You will likely hear in the coming weeks and months how nobody can replace Kobe Bryant and Kevin Durant. But, this isn’t exactly true -- unless the Los Angeles Lakers and Oklahoma City Thunder are willing to play four-on-five. Someone must fill those spots even if they can’t fill the shoes. Simply put, basketball life goes on.
And so, all around the NBA, the Lakers, Thunder and others are plugging vacancies, some larger than others, in an attempt to remake themselves. Some of these “replacement players” are accomplished in their own right and a few could be considered upgrades over the players they’re replacing. Then of course there’s Kobe, who’s headed to Springfield, Mass., and Durant, who’s in Oakland. Those two were bedrocks for their former clubs and it might take years to find a true replacement.
We took a tour of the league’s replacement list and narrowed it down to the most intriguing 10 players who’ll try to make the transition as painless as possible:
Dwight Howard, Atlanta Hawks (replacing Al Horford). The Hawks went with a less expensive and more natural center than Horford, whom they tried (although not very hard) to keep from signing with the Boston Celtics. There’s a nice tale here of a former local high school star who returns home, is finally healthy and isn’t on a team dominated by ball hogs, something Howard battled with the Los Angeles Lakers and Houston Rockets in his last two stops. But at this stage of his career, how many impact years does Howard, who’s an old 30, have left? And is he truly a good fit on a team that thrives on passing and perimeter shooting? It’ll work if Howard sticks to the basics of defense and rebounding and is on the All-Star bubble come February, which is where Horford will likely be.
Jaylen Brown, Boston Celtics (Evan Turner). Keeping Turner for $16 million a season, which is what the Portland Trail Blazers are paying him, was too rich for the Celtics. In hindsight, maybe their refusal to re-sign someone who wasn’t an All-Star was a wise decision. They get to keep room under the salary cap for next summer, and Brown is showing enough early flashes to allow GM Danny Ainge to sleep peacefully at night. The rookie is fearless, tireless and brings a variety of skills that will keep him in the mix until his shooting gets more consistent.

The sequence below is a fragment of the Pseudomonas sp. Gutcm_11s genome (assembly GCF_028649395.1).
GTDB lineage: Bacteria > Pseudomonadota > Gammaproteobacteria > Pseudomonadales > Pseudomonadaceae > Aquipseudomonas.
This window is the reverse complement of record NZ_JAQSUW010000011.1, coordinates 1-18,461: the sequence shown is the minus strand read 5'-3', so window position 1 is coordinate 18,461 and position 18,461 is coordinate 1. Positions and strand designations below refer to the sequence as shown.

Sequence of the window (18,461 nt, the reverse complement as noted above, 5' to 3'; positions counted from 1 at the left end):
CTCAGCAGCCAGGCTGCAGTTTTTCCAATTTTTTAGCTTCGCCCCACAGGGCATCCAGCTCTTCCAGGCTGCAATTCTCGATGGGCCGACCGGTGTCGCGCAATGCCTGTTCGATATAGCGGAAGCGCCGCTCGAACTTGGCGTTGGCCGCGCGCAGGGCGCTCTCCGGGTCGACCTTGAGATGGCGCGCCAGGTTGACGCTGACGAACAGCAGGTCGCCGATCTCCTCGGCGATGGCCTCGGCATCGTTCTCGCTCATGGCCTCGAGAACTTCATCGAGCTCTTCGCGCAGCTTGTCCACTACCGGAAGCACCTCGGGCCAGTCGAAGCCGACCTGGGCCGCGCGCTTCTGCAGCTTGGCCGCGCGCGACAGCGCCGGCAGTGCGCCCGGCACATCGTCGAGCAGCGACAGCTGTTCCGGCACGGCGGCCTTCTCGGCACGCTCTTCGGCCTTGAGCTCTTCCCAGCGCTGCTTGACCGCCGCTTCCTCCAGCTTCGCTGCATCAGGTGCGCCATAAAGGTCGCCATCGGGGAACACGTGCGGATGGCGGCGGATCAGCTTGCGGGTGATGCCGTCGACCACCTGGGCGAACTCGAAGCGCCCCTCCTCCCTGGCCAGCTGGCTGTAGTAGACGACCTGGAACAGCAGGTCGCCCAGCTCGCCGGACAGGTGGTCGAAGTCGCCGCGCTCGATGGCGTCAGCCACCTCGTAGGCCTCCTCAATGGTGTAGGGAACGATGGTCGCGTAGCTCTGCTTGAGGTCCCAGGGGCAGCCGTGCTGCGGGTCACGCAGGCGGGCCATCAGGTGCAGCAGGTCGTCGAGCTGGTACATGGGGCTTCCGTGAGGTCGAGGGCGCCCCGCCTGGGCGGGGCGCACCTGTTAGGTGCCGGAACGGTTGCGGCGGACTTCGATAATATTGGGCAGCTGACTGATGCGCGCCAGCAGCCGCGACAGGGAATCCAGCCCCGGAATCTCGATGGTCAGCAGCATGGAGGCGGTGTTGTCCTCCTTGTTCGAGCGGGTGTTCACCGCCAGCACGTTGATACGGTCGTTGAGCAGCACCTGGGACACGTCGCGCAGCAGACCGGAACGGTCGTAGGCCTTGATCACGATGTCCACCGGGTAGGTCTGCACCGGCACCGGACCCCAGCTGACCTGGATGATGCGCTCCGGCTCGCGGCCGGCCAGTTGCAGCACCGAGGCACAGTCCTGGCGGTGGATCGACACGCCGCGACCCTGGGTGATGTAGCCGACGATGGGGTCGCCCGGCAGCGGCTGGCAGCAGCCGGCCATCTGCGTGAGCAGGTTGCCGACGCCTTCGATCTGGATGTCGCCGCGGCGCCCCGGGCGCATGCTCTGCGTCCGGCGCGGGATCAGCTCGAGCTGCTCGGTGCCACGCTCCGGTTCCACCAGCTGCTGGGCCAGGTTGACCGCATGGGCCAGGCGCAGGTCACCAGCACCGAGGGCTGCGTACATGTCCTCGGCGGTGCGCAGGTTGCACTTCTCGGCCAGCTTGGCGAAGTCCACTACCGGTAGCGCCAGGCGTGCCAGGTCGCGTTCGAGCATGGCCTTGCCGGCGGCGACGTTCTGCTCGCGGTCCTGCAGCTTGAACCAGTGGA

Robin Lopez, Chicago Bulls (Pau Gasol). Rather than re-sign Gasol, Chicago elected to go eight years younger with Lopez, whom they received from the New York Knicks in the Derrick Rose trade. In all, it means Lopez is essentially replacing both of Chicago's big men. He played well in spurts for New York last season, showing a surprisingly aggressive offensive game, which had been missing much of his career. Lopez also had single-game rebounding totals of 20,19, 16 (twice) and 15 (twice) in the final two months, which means he’s capable of doing more than setting picks and filling space. The Bulls could be getting Lopez at the right time, just as he’s about to turn the corner. He should benefit from getting lob passes from Rajon Rondo.
Rajon Rondo, Chicago Bulls (Derrick Rose). The franchise and city had their fill of Rose and it was time for him to leave. Rondo came relatively cheap and has resurrected what had been a checkered career of late. While his perimeter and free throw shooting can’t be fixed, he can still find open teammates, which makes him, at least on paper, a solid complimentary player to Dwyane Wade and Jimmy Butler. With those two on the wings, Rondo should once again be among the league assists leaders. The issue is whether Rondo will cooperate with coach Fred Hoiberg or if he'll get the infamous Rondo brush-off during timeouts. Still, the Bulls are merely buying a few years until they find their point guard of the future.
Clint Capela, Houston Rockets (Dwight Howard). He is springy, ambitious and hasn’t touched his ceiling yet, all the reasons why the Rockets chose a healthier and younger (he’s only 22) alternative than Howard. Besides, Howard would’ve been a slog in new coach Mike D’Antoni’s up-tempo ways. Capela can play in the offense and his rebounding and interior defense will keep him on the floor. If he can soften his hands enough to catch passes and score around the rim, all the better.